Vestibular evoked myogenic potential

Vestibular evoked myogenic potential

The vestibular evoked myogenic potential or VsEP is a neurophysiological assessment technique used to determine the function of the otolithic organs (utricle and saccule) of the inner ear. It complements the information provided by caloric testing and other forms of inner ear (vestibular apparatus) testing.


The vestibular system

The vestibular system helps a person maintain: balance, visual fixation, posture, and lower muscular control.

There are six receptor organs located in the inner ear: cochlea, utricle, saccule, and the lateral, anterior, and posterior semicircular canals. The cochlea is a sensory organ with the primary purpose to aid in hearing. The utricle and saccule are sensors for detecting angular or linear acceleration, and the three semicircular canals detect head rotation.

Located within the membranous labyrinthine walls of the vestibular system are approximately 67,000 hair cells in total. This includes ~7,000 hair cells from each of the semicircular canals located within the crista ampullaris, ~30,000 hair cells from the utricle, and ~16,000 hair cells from the saccule. Each hair cell has about 70 stereocilia (short rod-like hair cells) and one kinocilium (long hair cell).


Bickford et al. (1964) [1] and subsequently[2], provided evidence for a short latency response in posterior neck muscles in response to loud clicks that appeared to be mediated by activation of the vestibular apparatus. These authors made the additional important observations that the response was generated from EMG (muscle) activity and that it scaled with the level of tonic activation. Subsequent work led to the suggestion that the saccule was the end organ excited.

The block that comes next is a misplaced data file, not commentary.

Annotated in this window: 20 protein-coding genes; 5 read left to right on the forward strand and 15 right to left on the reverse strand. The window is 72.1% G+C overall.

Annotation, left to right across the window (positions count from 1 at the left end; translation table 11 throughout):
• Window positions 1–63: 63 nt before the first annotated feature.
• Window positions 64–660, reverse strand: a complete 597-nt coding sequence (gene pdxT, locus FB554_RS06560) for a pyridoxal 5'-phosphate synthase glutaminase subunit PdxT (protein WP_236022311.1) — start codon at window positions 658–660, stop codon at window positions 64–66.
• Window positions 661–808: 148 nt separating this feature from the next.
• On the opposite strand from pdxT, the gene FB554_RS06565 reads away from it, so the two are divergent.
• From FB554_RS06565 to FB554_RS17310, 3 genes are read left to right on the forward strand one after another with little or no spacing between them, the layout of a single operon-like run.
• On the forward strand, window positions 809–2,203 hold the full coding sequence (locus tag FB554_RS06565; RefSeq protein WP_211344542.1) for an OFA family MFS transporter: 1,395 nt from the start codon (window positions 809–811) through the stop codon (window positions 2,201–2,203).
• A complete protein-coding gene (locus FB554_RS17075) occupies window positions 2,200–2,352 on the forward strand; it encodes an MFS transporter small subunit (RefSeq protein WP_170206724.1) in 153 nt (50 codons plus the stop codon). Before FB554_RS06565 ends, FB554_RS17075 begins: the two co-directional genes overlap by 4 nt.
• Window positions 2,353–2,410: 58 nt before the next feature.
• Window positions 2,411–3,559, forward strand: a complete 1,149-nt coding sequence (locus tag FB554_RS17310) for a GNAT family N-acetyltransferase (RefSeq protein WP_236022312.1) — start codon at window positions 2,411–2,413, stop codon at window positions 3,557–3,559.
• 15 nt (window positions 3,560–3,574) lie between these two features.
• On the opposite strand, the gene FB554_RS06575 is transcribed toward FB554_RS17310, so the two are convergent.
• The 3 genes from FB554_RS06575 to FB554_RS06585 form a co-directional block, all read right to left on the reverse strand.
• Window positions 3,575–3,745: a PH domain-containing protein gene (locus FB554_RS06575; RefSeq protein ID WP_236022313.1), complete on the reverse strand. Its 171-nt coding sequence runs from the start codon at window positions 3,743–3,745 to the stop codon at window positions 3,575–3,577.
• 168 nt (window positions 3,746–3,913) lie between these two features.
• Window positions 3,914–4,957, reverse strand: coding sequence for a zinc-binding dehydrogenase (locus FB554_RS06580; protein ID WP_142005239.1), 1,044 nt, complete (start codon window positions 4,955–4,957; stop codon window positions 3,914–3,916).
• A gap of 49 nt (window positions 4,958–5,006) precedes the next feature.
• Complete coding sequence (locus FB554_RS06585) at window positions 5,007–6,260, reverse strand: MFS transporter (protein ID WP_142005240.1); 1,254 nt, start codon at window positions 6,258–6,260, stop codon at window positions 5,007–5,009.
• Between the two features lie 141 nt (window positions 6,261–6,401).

In 1992 Colebatch and Halmagyi [3] reported a patient with a short latency response to loud clicks studied using a modified recording site (the sternocleidomastioid muscles: SCM) and which was abolished by selective vestibular nerve section. Colebatch et al. (1994) [4] described the basic properties of the response. These were: the response occurred ipsilateral to the ear stimulated, the click threshold was high, the response did not depend upon hearing (cochlear function) per se, it scaled in direct proportion to the level of tonic neck contraction, the response was small (although large compared to many evoked potentials) and required averaging, and only the initial positive-negative response (p13-n23 by latency) was actually vestibular-dependent. It was subsequently shown to be generated by a brief period of inhibition of motor unit discharge.[5]


VsEP assesses the non-auditory portions of the labyrinth and requires kinematic stimuli (i.e. motion) instead of sound stimuli. This kinematic stimuli needs to be well characterized, precisely controlled, consistent in amplitude, and consistent in kinematic makeup. An electromechanical shaker is a stimuli generator that is widely available. This shaker provides a transient stimuli, can generate angular or linear acceleration, and can couple to the skull directly (with skull screws) or via a stimulus platform.

The VsEP is commonly divided into two sections: angular vestibular evoked potentials (VsEPA) and linear vestibular evoked potentials (VsEPL).


VsEPA stimuli needs to be a brief or transient, high amplitude, angular acceleration pulse. Currently, the most effective stimuli for the best results have not yet been identified or agreed upon by researchers. The major downfall of the VsEPA response is that it also elicits a VsEPL response.


In contrast to VsEPA, researchers have standardized the VsEPL stimuli but many variants of this standard are being used in research laboratories today. The stimulus needs to be a transient, rapidly changing pulse (i.e. linear jerk stimulus). A rectangular jerk step/pulse is generated by an electromechanical shaker. The main downfall of the VsEPL response is the presence of electrical artifacts due to movement and touching of the wires/electrodes during testing.

Generators and thresholds

Early responses are said to originate from the peripheral vestibular nerve (cranial nerve VIII), and the later responses originate from the brainstem on up to the cortex, but the precise locations are debatable.